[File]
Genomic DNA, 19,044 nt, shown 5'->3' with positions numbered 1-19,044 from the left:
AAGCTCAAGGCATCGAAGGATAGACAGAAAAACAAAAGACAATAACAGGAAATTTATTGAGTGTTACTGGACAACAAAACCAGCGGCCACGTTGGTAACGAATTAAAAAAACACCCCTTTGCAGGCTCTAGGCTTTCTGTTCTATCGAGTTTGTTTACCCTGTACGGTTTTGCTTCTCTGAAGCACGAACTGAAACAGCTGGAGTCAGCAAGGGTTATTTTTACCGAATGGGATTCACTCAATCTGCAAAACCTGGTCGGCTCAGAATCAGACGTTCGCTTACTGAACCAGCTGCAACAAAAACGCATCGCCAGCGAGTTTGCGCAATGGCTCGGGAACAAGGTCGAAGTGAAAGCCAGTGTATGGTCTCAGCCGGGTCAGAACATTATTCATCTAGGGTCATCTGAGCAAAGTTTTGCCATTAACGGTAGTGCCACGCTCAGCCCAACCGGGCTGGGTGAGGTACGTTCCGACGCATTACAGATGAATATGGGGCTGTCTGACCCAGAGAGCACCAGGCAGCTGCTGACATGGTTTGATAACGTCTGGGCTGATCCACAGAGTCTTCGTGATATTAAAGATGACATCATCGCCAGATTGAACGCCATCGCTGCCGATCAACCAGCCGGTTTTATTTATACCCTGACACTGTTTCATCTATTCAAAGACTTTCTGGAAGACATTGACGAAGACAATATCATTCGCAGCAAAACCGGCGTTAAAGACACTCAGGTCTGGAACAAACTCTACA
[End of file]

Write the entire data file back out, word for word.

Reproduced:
Genomic DNA, 19,044 nt, shown 5'->3' with positions numbered 1-19,044 from the left:
AAGCTCAAGGCATCGAAGGATAGACAGAAAAACAAAAGACAATAACAGGAAATTTATTGAGTGTTACTGGACAACAAAACCAGCGGCCACGTTGGTAACGAATTAAAAAAACACCCCTTTGCAGGCTCTAGGCTTTCTGTTCTATCGAGTTTGTTTACCCTGTACGGTTTTGCTTCTCTGAAGCACGAACTGAAACAGCTGGAGTCAGCAAGGGTTATTTTTACCGAATGGGATTCACTCAATCTGCAAAACCTGGTCGGCTCAGAATCAGACGTTCGCTTACTGAACCAGCTGCAACAAAAACGCATCGCCAGCGAGTTTGCGCAATGGCTCGGGAACAAGGTCGAAGTGAAAGCCAGTGTATGGTCTCAGCCGGGTCAGAACATTATTCATCTAGGGTCATCTGAGCAAAGTTTTGCCATTAACGGTAGTGCCACGCTCAGCCCAACCGGGCTGGGTGAGGTACGTTCCGACGCATTACAGATGAATATGGGGCTGTCTGACCCAGAGAGCACCAGGCAGCTGCTGACATGGTTTGATAACGTCTGGGCTGATCCACAGAGTCTTCGTGATATTAAAGATGACATCATCGCCAGATTGAACGCCATCGCTGCCGATCAACCAGCCGGTTTTATTTATACCCTGACACTGTTTCATCTATTCAAAGACTTTCTGGAAGACATTGACGAAGACAATATCATTCGCAGCAAAACCGGCGTTAAAGACACTCAGGTCTGGAACAAACTCTACA